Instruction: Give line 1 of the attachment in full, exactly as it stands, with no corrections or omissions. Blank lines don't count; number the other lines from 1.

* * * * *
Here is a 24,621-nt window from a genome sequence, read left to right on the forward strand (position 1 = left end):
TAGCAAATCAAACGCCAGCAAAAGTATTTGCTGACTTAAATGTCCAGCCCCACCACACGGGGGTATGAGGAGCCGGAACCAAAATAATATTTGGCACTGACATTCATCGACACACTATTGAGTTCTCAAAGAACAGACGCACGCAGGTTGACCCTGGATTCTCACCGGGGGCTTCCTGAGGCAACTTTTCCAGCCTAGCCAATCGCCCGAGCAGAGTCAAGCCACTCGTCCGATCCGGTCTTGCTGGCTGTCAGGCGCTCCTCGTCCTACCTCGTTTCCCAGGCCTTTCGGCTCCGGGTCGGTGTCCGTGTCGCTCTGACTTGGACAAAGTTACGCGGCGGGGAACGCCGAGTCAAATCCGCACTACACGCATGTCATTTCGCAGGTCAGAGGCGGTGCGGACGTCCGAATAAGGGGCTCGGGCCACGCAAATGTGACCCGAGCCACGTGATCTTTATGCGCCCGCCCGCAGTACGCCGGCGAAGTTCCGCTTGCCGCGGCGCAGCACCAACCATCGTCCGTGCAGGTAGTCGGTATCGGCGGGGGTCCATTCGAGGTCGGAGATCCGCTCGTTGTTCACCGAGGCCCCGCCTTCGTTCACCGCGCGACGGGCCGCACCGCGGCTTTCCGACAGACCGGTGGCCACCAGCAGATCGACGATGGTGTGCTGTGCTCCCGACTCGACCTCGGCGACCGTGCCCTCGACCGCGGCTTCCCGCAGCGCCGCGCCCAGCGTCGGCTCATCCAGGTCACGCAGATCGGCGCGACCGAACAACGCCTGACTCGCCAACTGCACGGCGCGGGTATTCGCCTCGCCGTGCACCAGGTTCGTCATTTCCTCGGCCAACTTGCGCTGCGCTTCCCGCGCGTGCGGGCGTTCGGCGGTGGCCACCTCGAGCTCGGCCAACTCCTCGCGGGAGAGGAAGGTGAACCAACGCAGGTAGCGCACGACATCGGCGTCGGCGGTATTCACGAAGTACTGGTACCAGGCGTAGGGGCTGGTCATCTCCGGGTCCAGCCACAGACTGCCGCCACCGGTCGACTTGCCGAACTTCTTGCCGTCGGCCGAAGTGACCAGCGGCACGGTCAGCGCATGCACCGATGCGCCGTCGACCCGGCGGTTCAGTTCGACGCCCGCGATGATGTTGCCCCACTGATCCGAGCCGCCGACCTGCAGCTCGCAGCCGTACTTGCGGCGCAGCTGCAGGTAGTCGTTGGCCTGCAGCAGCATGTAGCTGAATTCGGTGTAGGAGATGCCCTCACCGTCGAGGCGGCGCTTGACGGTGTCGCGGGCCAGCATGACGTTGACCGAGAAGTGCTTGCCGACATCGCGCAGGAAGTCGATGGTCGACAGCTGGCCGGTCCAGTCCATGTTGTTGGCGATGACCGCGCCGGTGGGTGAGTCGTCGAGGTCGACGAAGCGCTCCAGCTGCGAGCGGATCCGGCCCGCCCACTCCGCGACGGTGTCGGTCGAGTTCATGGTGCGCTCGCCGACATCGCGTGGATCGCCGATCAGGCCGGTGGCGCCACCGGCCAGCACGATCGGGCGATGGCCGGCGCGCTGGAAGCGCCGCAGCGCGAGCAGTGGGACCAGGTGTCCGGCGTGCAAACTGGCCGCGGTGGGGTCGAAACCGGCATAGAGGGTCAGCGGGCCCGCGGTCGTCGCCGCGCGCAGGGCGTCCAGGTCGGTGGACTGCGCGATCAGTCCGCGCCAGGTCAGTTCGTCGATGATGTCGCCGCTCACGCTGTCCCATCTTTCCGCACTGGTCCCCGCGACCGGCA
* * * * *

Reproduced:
Here is a 24,621-nt window from a genome sequence, read left to right on the forward strand (position 1 = left end):